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Compose each Paper Paragraph Appropriately

Why It Is Important to Compose each Paper Paragraph Appropriately

Academic papers of different types are divided into paragraphs. In this way, it is much easier for readers to properly understand the presented material. Paragraphs should not be either too long or too short. For example, if your paragraph is two-thirds of the page, it will be hard and boring for readers to follow it. At the same time, if your paragraph is only a couple of sentences, it will not provide useful data about the discussed issue. One should bear in mind that it is necessary to start a new paragraph when you are going to discuss a new concept or cover another aspect of the idea explored in a previous paragraph.

It is clear that each academic work has to be written coherently. Paragraphs should be logically connected and add to the general discussion of the problem. Therefore, in order to write every paragraph of your paper correctly, try to answer the following questions: What point do I want to cover in this paragraph? How is it better to present it? Is the presented point aimed at providing new facts or supporting the previous item? Do I intend to describe or compare anything?

Below, there are several tips on defining the aim of a paragraph:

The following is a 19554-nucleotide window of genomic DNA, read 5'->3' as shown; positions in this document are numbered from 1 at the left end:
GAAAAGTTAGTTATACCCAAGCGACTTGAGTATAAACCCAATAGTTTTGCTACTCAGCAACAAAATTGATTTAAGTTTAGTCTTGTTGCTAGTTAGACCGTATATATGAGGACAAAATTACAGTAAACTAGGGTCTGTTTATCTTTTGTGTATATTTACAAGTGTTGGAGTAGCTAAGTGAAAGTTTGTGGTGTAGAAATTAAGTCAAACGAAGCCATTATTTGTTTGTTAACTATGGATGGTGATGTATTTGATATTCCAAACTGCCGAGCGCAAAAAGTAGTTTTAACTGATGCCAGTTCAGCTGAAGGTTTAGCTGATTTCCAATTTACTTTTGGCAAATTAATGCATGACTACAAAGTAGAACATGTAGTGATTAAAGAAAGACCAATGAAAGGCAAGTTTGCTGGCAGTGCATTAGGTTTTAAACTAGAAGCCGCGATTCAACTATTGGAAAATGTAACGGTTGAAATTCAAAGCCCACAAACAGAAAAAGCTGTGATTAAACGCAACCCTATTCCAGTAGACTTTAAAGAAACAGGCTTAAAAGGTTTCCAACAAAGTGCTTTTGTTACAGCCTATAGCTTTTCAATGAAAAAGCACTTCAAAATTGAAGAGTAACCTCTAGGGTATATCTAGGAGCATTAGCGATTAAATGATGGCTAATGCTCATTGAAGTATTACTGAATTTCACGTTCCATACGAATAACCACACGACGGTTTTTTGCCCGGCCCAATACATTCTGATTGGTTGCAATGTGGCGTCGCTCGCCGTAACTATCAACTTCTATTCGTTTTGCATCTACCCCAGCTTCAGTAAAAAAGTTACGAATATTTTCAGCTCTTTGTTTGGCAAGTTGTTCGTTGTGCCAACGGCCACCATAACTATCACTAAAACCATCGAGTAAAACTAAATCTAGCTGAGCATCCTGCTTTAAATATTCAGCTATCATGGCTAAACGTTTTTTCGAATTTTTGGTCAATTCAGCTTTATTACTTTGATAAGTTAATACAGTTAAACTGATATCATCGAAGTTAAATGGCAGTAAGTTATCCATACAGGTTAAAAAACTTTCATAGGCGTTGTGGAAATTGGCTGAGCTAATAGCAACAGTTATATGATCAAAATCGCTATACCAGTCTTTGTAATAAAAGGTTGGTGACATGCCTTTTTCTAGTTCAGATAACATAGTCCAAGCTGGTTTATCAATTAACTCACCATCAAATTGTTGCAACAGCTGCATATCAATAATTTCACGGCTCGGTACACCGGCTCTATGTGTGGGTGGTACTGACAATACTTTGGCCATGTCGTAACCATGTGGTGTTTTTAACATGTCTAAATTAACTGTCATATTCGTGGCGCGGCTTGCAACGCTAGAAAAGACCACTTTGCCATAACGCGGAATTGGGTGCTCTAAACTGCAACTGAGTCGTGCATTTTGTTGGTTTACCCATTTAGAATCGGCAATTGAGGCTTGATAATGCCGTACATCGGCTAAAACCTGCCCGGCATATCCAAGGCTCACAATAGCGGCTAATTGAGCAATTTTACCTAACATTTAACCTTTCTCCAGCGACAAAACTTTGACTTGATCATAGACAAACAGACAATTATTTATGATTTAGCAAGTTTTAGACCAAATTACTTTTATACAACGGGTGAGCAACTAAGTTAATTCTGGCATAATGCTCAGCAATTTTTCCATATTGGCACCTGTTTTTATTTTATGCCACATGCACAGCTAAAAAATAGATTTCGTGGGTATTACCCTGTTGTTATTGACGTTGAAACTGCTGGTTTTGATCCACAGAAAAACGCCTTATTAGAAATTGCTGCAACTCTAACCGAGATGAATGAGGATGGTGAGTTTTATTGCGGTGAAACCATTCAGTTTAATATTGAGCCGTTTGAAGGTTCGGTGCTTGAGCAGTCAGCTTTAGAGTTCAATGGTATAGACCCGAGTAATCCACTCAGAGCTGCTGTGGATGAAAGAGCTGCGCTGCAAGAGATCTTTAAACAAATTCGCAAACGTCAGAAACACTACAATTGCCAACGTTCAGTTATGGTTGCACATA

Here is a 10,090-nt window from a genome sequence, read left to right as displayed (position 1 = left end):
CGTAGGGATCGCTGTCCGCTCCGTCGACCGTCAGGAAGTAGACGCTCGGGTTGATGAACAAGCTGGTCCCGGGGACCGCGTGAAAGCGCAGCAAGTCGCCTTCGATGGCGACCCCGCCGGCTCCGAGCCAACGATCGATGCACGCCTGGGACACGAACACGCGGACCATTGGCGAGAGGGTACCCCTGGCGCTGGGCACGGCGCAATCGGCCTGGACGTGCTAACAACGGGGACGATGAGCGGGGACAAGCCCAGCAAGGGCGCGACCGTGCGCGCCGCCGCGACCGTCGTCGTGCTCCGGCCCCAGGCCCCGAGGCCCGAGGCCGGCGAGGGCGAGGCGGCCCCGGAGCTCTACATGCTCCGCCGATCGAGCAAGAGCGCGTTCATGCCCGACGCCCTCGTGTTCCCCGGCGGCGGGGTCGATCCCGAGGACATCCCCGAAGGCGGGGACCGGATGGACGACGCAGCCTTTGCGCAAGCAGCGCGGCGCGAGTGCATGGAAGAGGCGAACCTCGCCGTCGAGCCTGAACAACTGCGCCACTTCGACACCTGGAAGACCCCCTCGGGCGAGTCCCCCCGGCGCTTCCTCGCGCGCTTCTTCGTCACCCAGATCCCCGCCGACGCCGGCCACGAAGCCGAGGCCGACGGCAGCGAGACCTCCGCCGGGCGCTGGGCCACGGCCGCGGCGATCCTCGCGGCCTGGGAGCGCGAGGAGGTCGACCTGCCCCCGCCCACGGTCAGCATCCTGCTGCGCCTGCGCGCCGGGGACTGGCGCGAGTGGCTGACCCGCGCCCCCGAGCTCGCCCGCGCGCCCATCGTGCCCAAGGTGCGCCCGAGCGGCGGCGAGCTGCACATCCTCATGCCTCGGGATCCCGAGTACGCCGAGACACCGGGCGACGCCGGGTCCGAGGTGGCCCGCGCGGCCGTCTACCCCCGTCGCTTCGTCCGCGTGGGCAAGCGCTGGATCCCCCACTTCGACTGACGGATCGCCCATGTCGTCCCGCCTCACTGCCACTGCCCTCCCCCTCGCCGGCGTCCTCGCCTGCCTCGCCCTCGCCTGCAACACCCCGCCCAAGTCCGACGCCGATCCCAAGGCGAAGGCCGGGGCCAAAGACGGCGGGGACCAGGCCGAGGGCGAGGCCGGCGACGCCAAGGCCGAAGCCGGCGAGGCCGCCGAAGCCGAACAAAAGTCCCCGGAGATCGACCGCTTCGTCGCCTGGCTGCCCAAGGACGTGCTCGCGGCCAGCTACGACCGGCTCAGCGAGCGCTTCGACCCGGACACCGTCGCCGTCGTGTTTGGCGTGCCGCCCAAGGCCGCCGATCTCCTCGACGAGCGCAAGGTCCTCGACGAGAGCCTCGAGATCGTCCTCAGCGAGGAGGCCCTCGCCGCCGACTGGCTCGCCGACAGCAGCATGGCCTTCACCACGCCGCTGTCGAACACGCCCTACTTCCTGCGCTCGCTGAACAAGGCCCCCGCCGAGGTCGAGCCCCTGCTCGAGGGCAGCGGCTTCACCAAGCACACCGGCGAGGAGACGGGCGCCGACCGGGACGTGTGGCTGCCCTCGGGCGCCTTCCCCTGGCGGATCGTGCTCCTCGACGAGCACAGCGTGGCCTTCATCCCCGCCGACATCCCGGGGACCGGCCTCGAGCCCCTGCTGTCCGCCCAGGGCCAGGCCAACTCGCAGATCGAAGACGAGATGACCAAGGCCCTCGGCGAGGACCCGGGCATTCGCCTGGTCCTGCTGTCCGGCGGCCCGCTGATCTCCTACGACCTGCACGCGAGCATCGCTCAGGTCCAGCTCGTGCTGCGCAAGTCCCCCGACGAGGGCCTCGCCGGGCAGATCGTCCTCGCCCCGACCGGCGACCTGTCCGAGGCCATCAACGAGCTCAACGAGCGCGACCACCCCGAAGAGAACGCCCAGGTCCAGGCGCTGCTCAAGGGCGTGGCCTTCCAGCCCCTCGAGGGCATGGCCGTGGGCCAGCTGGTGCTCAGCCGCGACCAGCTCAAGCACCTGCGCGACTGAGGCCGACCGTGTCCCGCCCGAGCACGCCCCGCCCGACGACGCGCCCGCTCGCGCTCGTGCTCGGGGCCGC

• Making a statement: to present a particular point.
  • Restating a point: to rephrase a previous idea in order to accent it.
  • Upholding facts: to provide arguments to support a point.
  • Reaching agreement: to share someone’s opinion about the issue.
  • Clarifying a previous claim: to spell out an already made statement.
  • Accepting a specific viewpoint: to admit that a particular point of view on the analyzed subject expressed by another person is also valid.
  • Disagreeing with the assertion: to put forward strong arguments and concrete facts about the matter to prove the assertion is false.
  • Extending the statement: to clarify the expressed opinion by providing additional information.
  • Analyzing the issue: to divide the made assertion into separate sections and examine the nature of each of them.
  • Defining a point: to explain the meaning of the used words and word combinations.
  • Describing an issue: to identify the peculiarities of the expressed idea or concept to help readers comprehend it fully.
  • Illustrating the matter under consideration: to give vivid examples of the explored subject so that it is easier for readers to grasp the key point.
  • Comparing and contrasting the discussed items: to explore one issue alongside the other with the aim of clarifying their meaning or showing the similarities and differences between them.
  • Making a narration: to recount the story by describing its characters and their actions.
  • Incorporating ideas: to join the concepts or ideas discussed in previous paragraphs together to create a reasonable unity. Synthesizing ideas sometimes means considering the issue from another angle.
  • Assessing the matter: to evaluate the aspects that have been covered in previous paragraphs.
  • Making transitions: to use transition words to make the paragraphs cohere with each other. Connective words and phrases help readers move from one paragraph to another without missing the main idea.
  • Summarizing the discussed concepts: to conclude the fundamental points, or ideas of the produced paper.
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